Two theatre companies which have made their mark by performing Shakespeare have recently made announcements about future programming and projects. First, Cheek by Jowl. Since they were formed in 1981 by Declan Donnellan and Nick Ormerod the company has done over thirty productions. Shakespeare has always been key: they’ve put on 15 Shakespeare productions and are an Associate Company at the Barbican, once the RSC’s London home.
Touring has always been at the heart of the company’s work, but they have taken it a stage further by working in French and Russian as well as English and touring to over 300 cities in 40 countries. The Guardian defined their style: they “bring life to the classics using intense, vivid performances like a laser of light to set the text ablaze”.
Now they are bringing their Russian-language production (with English surtitles) of Measure for Measure to London and the Oxford Playhouse in April 2015. It’s already been nominated for a number of awards. Booking is now open, and here is the trailer for what looks like an amazing production.
I’m also delighted to see the announcement that Cheek by Jowl are now making parts of their archives available on their website. This is due to a gift from Sophie Hamilton, a founder-Director of the Company in 1981 who died leaving a generous legacy to the Company. It has given them the opportunity to digitise and make accessible much valuable material that will enable more people to find out about the rich history of this Company and the stage history of the plays. For example, the play scripts for some productions have been digitised in full, as well as programmes and there are transcripts of the reviews and full cast lists. All this material is extremely useful particularly for the early productions that took place before the rise of the internet.
Work is continuing and more of the archive will be online by the end of the year. Apparently some of the photographs on the As You Like It page have never been seen before. This production is probably the Company’s most famous, with all all-male cast including the very young Adrian Lester as Rosalind and Tom Hollander as Celia. Originally dating from 1991 it was revived a few years later when it was filmed by the National Video Archive of Stage Performance, kept by the V&A Theatre Collections, where it can still be seen.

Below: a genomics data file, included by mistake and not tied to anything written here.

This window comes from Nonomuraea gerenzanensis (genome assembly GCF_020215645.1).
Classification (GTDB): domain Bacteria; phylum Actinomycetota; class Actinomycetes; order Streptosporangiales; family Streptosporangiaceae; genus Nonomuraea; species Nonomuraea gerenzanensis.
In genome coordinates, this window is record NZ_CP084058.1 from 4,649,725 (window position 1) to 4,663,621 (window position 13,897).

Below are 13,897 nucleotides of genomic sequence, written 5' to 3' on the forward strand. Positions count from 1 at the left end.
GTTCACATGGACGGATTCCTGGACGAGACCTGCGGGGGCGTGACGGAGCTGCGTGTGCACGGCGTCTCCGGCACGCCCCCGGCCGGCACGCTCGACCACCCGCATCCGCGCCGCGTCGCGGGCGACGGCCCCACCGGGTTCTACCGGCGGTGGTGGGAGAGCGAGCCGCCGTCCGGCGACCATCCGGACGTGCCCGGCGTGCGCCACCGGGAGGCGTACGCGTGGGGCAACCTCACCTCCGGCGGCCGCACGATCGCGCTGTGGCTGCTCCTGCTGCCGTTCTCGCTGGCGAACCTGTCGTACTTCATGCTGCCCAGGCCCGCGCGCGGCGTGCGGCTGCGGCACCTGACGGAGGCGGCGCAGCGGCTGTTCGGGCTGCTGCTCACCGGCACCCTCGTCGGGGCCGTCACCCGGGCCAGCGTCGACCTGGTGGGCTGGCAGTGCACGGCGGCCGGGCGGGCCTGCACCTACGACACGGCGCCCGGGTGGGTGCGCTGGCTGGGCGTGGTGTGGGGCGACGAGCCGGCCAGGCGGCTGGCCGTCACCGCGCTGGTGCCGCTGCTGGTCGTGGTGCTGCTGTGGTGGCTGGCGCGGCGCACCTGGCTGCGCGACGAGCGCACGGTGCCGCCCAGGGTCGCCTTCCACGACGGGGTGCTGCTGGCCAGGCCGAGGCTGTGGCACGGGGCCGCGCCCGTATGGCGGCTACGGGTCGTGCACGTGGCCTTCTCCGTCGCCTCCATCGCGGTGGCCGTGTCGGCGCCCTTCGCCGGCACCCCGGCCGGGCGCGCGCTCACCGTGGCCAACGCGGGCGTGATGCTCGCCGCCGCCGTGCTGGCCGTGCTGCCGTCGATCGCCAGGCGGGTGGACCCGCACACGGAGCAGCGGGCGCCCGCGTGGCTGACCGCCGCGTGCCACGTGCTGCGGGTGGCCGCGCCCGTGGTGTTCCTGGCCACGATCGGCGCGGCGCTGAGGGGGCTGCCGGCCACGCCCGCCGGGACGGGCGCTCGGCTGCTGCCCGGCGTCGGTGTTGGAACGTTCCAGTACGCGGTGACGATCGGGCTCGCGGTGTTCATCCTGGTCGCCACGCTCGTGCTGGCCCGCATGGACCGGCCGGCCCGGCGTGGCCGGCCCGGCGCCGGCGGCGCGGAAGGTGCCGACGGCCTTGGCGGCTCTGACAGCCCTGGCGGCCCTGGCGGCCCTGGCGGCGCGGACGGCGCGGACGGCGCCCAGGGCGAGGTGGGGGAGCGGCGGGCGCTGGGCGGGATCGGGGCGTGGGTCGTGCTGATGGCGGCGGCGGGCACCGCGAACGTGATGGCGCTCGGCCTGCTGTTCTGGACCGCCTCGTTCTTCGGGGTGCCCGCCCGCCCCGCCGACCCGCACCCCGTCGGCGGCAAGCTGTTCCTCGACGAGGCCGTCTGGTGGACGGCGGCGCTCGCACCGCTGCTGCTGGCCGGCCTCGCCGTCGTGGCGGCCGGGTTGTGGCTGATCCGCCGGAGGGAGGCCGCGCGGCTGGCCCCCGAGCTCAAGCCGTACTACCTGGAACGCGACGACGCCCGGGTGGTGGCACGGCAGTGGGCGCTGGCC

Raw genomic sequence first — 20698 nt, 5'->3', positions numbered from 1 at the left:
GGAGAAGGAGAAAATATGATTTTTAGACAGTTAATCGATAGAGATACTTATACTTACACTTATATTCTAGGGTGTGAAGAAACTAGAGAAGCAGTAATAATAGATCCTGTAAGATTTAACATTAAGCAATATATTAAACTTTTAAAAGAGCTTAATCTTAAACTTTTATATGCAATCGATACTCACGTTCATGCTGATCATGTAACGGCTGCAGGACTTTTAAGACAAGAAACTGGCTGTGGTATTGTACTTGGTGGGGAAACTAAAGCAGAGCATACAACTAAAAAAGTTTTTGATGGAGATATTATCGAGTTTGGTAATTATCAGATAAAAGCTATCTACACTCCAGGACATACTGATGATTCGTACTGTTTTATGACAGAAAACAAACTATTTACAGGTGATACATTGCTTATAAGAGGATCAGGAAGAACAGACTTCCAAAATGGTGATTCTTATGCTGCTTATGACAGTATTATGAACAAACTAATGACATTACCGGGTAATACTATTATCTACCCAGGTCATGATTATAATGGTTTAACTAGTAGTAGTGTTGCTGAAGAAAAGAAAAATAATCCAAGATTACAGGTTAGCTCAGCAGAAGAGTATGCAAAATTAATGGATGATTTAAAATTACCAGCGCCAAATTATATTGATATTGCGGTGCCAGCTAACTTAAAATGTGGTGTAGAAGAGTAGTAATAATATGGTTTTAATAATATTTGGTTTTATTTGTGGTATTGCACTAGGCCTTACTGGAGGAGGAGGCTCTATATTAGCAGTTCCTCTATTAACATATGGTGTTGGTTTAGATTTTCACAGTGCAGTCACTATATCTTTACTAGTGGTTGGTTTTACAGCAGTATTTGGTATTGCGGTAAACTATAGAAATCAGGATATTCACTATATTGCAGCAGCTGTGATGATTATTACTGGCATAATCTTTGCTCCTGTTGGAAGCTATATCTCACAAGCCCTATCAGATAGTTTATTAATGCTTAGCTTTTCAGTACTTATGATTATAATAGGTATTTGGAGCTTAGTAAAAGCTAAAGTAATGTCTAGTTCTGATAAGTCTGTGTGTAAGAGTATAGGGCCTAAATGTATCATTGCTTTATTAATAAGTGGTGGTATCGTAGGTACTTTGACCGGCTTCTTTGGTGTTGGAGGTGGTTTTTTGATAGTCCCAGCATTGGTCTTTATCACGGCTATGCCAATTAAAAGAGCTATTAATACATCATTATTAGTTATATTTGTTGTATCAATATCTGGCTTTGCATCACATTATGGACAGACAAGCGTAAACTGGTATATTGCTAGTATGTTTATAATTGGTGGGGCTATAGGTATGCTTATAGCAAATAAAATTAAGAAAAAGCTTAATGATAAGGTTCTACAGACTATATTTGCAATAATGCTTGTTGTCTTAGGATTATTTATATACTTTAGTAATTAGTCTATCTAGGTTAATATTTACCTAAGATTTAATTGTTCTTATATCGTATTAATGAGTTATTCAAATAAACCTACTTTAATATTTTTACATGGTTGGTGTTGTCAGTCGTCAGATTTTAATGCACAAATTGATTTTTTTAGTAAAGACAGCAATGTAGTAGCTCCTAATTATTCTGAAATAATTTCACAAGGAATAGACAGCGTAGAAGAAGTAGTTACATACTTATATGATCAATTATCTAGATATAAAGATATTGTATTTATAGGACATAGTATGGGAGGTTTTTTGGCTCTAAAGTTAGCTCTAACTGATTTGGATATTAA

The company’s archives from the years 1981-99 are also kept at the V&A Theatre Collections. There’s information here from the V&A and here from the Archives Hub. Records of theatre productions don’t turn into archives unless an effort is made to keep them and it is good news that Cheek by Jowl are making plans to ensure that all new work is digitised and made available worldwide. In the Eyewitness section of the site they are also asking for online feedback about past productions to help enhance the records.
Meanwhile, at Shakespeare’s Globe the 2015 summer season, Dominic Dromgoole’s last, has been announced. Ambitious as ever, the theme of the season will be Justice and Mercy.”The season will probe the strengths and weaknesses of judicial law and the various tugs-of-war between family, state, religion, love, sex and duty that have defined human morality for centuries.” Nine Shakespeare plays are on offer including The Merchant of Venice, Measure for Measure and Richard II.
By the end of 2015 the theatre will have staged every one of the 38 plays written entirely or substantially by Shakespeare on the kind of stage for which the dramatist wrote. The final play will be a touring production of King John, marking the 800th anniversary of Magna Carta. Interviewed by the Guardian, Dromgoole explained ” “This is a very significant moment for us….Doing the play that naturally attaches itself to Magna Carta, King John, is finishing a very big jigsaw puzzle that has been growing for 20 years.” The production will be a collaboration between the Globe and the Royal & Derngate Theatre, Northampton, and it will visit two wonderfully historic and atmospheric venues, the Holy Sepulchre Church in Northampton (visited by King John), and the Temple Church in London.
Like Cheek by Jowl, Shakespeare’s Globe has both toured extensively overseas and welcomed foreign productions of Shakespeare to the UK. Richard III is to be performed in Mandarin by the National Theatre of China, and Macbeth, by Tang Shu-Wing Theatre Studio in Hong Kong will be in Cantonese. It will be interesting to see where Shakespeare’s Globe goes next after a number of exciting and fulfilling years.
Finally, I’m indebted to Pat Tatspaugh and Tony Boyd-Williams for drawing my attention to the announcements in this post.